Retratos Magazine

Art in maps shows transformations from colonial Brazil up to the present

Section: Retratos Magazine | Marília Loschi

August 12, 2019 10h00 AM | Last Updated: August 21, 2019 06h10 PM

Far beyond representation, maps from the colonial period of Brazil display information about imaginary times and disputes over territory.  A PhD in Visual Arts and an Art History professor, André Dorigo has conducted an extensive master's research approaching the differences between cartography in Portugal and its counterparts in the Netherlands, Spain and France, in the colonial period.  

According to André, there was a political dispute for information: on the one hand, the Portuguese maps were handwritten and completely secret, in order not to make foreigners greedy for our land. The Dutch, having bribed Portuguese cartographers, would print and distribute maps with information acquired from them. “Portuguese cartography has to do with the mode of colonization: commercial, pragmatic and economic”, Mr. Dorigo explains.

Given the need to know and protect the coast, at the time it was common to have a more accurate description of that part of the territory. André Dorigo mentions maps with an almost completely defined drawing of the coast, very similar to what we have today. “Of course, a lot has already been improved, but that one was really similar. It uses toponyms, provides the names of landforms, latitudes, the compass rose and other scientific discoveries”.

An interesting fact about maps at the time is the mix between imaginary and real information. Amanda Guerra, a geographer at the IBGE who wrote her master’s thesis on historical cartography, explains her maps always portray the human view of the space they live in.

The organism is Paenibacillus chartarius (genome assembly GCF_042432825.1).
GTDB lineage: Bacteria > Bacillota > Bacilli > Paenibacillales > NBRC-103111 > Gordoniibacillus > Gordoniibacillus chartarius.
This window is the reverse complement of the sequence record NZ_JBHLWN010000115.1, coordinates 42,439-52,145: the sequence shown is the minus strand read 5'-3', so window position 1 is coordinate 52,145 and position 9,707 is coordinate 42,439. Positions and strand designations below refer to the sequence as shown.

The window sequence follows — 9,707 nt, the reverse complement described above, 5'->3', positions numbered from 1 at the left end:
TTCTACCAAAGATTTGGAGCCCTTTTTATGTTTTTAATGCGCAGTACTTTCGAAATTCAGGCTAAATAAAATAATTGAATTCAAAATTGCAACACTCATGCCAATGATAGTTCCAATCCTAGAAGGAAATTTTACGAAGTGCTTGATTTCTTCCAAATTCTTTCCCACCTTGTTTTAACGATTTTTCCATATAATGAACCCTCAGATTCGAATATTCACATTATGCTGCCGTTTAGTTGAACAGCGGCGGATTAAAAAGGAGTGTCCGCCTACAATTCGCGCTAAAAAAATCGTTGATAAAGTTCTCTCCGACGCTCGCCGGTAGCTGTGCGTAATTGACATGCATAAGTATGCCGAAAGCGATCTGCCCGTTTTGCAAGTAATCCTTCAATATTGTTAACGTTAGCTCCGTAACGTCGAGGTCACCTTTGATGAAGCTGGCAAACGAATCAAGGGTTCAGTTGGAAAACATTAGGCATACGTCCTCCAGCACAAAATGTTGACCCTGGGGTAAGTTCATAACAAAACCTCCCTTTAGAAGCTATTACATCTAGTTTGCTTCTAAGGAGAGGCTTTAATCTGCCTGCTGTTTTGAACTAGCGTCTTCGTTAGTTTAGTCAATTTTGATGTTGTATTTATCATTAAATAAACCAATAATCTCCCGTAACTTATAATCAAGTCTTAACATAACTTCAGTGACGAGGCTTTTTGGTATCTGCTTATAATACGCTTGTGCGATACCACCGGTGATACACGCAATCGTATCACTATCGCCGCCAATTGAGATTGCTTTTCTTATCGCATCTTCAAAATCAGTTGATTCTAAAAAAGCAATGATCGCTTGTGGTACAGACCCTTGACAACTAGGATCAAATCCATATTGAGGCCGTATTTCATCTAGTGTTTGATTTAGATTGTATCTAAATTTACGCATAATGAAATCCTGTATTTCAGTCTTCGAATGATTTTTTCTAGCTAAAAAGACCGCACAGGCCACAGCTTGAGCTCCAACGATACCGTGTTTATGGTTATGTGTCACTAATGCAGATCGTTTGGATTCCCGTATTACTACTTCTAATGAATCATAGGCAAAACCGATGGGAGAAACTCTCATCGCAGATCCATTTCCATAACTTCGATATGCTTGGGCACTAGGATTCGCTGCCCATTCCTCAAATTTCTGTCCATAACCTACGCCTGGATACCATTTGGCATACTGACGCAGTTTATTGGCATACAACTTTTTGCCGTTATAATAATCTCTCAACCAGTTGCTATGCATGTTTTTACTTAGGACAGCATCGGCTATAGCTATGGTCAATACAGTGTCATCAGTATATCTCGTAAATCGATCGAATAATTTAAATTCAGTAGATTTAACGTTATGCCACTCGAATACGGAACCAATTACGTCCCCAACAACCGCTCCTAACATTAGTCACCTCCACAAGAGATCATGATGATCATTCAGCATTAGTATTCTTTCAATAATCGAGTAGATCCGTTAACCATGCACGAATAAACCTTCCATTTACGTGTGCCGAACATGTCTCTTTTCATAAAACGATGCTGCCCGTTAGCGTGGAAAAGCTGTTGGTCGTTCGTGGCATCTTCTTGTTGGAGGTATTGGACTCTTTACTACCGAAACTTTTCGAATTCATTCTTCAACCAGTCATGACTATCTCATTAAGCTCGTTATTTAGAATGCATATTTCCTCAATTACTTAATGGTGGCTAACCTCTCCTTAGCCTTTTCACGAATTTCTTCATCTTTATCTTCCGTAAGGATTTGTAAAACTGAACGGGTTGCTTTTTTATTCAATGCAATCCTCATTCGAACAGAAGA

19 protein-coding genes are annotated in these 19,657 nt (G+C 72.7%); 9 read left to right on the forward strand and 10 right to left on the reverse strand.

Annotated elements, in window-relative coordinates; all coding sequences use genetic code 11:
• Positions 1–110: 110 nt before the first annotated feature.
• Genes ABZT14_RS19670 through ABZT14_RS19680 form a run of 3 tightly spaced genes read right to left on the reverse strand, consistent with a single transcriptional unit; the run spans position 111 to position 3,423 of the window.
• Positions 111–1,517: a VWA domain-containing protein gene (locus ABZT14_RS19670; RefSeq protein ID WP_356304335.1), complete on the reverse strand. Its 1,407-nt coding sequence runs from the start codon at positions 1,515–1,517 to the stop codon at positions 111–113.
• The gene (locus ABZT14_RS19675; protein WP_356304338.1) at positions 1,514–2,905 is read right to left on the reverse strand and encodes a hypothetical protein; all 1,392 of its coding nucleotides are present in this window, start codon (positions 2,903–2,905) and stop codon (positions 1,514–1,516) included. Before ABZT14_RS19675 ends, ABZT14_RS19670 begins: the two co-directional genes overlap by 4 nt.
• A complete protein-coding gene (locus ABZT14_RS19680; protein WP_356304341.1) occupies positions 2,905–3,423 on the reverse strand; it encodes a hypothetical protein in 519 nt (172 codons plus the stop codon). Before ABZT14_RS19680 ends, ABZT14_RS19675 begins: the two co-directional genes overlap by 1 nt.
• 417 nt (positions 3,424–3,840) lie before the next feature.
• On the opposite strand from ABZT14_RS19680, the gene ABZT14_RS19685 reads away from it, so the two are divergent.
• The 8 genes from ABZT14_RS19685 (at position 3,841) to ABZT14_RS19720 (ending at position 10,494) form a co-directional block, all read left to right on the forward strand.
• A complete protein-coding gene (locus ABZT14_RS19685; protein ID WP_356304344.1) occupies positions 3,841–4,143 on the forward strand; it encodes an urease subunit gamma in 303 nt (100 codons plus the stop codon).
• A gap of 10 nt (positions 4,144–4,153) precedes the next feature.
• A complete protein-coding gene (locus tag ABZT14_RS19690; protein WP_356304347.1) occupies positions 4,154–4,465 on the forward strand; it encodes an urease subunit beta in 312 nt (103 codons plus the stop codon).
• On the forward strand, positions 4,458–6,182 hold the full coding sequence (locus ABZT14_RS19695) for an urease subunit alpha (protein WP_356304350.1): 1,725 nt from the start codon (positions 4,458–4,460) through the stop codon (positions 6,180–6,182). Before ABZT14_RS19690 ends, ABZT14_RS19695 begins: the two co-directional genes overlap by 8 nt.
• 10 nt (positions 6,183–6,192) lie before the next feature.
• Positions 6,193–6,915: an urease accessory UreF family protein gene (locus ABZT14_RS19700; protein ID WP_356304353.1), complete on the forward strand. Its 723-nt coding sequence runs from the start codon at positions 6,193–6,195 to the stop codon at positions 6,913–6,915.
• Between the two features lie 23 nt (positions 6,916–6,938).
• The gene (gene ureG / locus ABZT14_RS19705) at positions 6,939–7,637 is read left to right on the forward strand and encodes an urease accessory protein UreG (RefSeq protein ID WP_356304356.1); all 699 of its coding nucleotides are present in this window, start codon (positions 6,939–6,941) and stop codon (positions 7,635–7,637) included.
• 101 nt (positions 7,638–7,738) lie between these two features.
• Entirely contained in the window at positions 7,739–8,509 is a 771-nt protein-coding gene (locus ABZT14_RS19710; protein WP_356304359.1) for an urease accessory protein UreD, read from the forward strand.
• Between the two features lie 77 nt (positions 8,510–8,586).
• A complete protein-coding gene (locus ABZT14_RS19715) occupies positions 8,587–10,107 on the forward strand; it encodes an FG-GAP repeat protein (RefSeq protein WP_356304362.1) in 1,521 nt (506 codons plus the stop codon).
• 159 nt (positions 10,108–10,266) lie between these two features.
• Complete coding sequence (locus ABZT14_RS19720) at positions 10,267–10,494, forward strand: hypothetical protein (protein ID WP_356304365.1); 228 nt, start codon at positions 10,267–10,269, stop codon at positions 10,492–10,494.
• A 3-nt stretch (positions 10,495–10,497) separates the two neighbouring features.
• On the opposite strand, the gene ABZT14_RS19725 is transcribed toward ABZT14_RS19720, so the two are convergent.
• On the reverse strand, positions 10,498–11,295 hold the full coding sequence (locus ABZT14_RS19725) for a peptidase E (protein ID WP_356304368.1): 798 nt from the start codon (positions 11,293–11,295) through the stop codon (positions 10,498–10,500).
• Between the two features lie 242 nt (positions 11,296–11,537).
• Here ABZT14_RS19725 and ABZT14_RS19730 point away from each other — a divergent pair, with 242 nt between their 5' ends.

She mentions as an example the maps of the Middle Age (between centuries V and XV), which represented the world under Christian lights:  “right in the middle of the world one would find Jerusalem. The East, considered a paradise was placed on the upper area of the map.”

Photo: Lopo Homem, 1519, Portuguese Maritime Atlas gallica.bnf.fr/Bibliothèque Nationale de France

 

At the time Europe was discovered, maps presented more scientific features, though some imaginary figures like sea monsters were still found in the empty areas of maps. “As time went by, those images gradually disappeared as maps gained a more scientific nature,” Ms. Guerra says.

Aesthetics and science

The maps of the colonial period were real works of art. The specific style of each drawing could easily reveal the author of a map – who could be compared to an artist signing his works.

Foto: America, Joducus Hondius, 1606

 

Nevertheless, the marriage between Science and art weakened in historical periods such as the Illuminism and the Modern Era, as a separation between what is scientific and what cannot be classified as such was clearer each day – and that also affected art.  Since then, the beauty of maps has been replaced by strict standardization derived from technological and methodological advances that have been observed since the colonial period.

Nowadays such separation is not as strict and new forms of representation have appeared. Amanda Guerra and André Dorigo agree that, among current cartographic products, the maps have acquired much more aesthetic freedom and information can be displayed in a clear yet more ludic way.

One of the advantages of this new format is its reach. It is useful for the public in general but the quality of information is maintained. As André Dorigo, it is all a matter of reading.

“Plants and charts are scientific and pragmatic elements with a specific use, but maps are more flexible in terms of representation, more open to art. Yes, maps can aim at communication, with a balance between the scientific and the artistic.

That is why the IBGE produces beautiful maps. I do think maps can provide the public with proper geographic knowledge,” the professor adds.

The complete article is available at Retratos Magazine no 17.


Keywords: Mapa, Brasil, Colônia, Retratos.